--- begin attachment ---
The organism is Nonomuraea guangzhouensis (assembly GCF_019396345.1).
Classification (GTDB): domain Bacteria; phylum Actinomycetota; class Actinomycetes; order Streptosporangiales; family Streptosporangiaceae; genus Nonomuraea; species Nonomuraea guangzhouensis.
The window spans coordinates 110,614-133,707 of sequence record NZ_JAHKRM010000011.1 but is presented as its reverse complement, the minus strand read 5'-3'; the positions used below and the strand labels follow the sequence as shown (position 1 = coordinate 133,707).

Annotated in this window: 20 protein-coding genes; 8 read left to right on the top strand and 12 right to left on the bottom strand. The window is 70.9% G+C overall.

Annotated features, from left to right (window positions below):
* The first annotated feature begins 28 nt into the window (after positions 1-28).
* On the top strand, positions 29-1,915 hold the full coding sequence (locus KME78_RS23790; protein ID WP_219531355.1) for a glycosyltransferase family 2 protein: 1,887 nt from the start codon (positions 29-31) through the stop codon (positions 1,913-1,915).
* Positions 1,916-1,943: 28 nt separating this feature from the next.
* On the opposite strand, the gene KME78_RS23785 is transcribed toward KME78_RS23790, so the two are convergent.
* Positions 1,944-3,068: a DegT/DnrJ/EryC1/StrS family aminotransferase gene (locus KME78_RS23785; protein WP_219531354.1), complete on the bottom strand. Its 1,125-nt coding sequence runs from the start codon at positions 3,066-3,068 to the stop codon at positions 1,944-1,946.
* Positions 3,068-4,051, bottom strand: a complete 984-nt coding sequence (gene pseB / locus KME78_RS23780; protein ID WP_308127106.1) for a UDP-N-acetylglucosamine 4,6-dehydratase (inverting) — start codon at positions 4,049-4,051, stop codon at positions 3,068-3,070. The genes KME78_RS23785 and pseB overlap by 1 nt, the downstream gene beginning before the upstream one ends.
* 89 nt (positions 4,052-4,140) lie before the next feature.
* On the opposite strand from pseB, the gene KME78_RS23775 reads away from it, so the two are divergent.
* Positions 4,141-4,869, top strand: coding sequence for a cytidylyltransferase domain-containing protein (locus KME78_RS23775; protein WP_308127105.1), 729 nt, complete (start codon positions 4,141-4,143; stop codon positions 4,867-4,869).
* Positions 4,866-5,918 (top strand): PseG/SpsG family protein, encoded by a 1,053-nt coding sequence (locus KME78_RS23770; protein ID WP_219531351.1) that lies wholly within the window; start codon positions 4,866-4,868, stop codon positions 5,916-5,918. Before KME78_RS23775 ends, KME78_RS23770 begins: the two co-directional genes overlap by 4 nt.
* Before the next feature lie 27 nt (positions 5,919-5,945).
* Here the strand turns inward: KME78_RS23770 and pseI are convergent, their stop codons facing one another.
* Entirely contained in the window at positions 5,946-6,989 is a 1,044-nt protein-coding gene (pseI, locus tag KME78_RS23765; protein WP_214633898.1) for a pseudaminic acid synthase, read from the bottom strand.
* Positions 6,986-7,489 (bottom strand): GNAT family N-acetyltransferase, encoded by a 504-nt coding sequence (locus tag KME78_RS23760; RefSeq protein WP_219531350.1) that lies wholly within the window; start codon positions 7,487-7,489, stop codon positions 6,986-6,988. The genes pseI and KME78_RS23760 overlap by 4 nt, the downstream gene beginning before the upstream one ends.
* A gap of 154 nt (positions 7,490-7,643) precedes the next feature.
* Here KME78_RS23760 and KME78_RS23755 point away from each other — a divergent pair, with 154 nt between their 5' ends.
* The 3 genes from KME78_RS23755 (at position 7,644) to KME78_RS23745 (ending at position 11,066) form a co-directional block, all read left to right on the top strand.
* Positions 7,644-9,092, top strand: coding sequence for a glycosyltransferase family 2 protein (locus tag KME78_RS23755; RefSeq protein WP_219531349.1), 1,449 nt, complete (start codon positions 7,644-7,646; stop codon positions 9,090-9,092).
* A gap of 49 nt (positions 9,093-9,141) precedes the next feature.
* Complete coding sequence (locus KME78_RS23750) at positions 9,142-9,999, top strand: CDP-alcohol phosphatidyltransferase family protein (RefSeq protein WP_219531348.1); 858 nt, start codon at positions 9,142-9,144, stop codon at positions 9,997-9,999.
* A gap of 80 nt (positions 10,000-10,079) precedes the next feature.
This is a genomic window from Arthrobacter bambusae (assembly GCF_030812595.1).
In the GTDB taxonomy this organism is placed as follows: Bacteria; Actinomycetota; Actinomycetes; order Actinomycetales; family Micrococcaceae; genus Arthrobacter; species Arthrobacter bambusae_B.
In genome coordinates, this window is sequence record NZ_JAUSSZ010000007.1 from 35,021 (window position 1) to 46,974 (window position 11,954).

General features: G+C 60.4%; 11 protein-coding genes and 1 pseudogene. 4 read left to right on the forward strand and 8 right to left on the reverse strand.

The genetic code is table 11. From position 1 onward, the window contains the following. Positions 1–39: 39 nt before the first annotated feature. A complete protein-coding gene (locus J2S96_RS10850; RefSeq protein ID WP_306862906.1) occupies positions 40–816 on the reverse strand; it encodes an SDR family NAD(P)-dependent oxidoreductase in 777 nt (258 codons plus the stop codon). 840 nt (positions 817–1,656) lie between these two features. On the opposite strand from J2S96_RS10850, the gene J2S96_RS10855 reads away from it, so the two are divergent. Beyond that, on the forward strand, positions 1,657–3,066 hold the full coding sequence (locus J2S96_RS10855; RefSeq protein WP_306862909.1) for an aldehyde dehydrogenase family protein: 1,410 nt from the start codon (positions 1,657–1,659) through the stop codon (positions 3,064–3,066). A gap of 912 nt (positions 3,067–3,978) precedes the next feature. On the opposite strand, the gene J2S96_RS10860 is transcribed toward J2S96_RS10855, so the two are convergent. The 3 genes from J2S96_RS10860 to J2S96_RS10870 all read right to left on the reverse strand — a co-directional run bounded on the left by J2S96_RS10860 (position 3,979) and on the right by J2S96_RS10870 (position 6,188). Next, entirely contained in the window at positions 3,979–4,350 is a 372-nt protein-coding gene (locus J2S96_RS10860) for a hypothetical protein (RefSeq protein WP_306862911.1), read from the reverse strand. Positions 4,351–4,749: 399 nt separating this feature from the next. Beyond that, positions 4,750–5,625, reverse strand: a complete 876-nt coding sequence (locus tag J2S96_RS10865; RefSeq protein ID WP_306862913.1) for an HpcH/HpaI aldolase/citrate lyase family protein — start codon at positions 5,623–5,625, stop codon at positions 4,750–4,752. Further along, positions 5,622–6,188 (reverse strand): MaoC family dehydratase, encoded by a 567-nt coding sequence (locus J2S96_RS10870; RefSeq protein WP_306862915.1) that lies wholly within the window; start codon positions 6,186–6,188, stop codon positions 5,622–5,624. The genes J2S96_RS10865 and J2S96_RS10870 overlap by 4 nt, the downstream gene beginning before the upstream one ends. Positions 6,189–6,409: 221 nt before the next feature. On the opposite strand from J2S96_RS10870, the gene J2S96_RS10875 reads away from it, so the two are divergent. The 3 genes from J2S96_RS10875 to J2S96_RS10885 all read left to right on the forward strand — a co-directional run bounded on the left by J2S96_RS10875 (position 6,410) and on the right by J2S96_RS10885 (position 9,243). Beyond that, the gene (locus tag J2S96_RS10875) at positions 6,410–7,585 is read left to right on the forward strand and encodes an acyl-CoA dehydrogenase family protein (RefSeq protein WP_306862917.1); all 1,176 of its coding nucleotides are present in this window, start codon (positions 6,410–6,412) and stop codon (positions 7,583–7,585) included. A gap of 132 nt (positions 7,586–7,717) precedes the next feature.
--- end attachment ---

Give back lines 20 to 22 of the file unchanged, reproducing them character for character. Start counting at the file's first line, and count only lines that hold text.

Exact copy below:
* A gap of 154 nt (positions 7,490-7,643) precedes the next feature.
* Here KME78_RS23760 and KME78_RS23755 point away from each other — a divergent pair, with 154 nt between their 5' ends.
* The 3 genes from KME78_RS23755 (at position 7,644) to KME78_RS23745 (ending at position 11,066) form a co-directional block, all read left to right on the top strand.